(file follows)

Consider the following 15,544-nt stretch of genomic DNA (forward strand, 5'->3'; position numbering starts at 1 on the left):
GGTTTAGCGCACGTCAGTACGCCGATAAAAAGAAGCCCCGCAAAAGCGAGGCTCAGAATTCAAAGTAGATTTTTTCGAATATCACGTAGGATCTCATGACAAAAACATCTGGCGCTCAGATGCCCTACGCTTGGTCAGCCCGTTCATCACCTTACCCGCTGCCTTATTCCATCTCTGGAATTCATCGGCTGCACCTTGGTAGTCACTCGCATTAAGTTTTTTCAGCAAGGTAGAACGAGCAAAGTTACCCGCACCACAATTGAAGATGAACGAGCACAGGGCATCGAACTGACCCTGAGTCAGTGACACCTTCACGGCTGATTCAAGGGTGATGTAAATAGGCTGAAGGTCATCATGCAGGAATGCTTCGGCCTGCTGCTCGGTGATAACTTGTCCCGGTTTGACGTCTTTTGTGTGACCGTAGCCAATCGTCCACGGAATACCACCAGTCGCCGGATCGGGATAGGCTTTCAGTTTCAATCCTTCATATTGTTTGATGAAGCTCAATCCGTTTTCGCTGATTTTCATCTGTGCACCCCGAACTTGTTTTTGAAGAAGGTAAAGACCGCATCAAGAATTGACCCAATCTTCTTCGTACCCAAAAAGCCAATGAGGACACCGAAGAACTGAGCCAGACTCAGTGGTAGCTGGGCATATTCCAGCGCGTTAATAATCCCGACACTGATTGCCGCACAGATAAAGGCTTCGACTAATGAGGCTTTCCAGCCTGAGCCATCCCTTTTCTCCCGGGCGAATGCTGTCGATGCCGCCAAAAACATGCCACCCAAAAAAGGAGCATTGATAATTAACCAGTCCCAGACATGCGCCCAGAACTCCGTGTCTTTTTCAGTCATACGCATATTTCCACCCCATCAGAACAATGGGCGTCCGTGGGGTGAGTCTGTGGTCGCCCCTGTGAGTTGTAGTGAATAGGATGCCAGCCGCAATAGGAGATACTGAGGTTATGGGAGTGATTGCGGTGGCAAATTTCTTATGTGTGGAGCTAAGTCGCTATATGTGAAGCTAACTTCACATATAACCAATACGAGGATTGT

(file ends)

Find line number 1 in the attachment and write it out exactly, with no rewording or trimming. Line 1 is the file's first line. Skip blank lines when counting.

Consider the following 15,544-nt stretch of genomic DNA (forward strand, 5'->3'; position numbering starts at 1 on the left):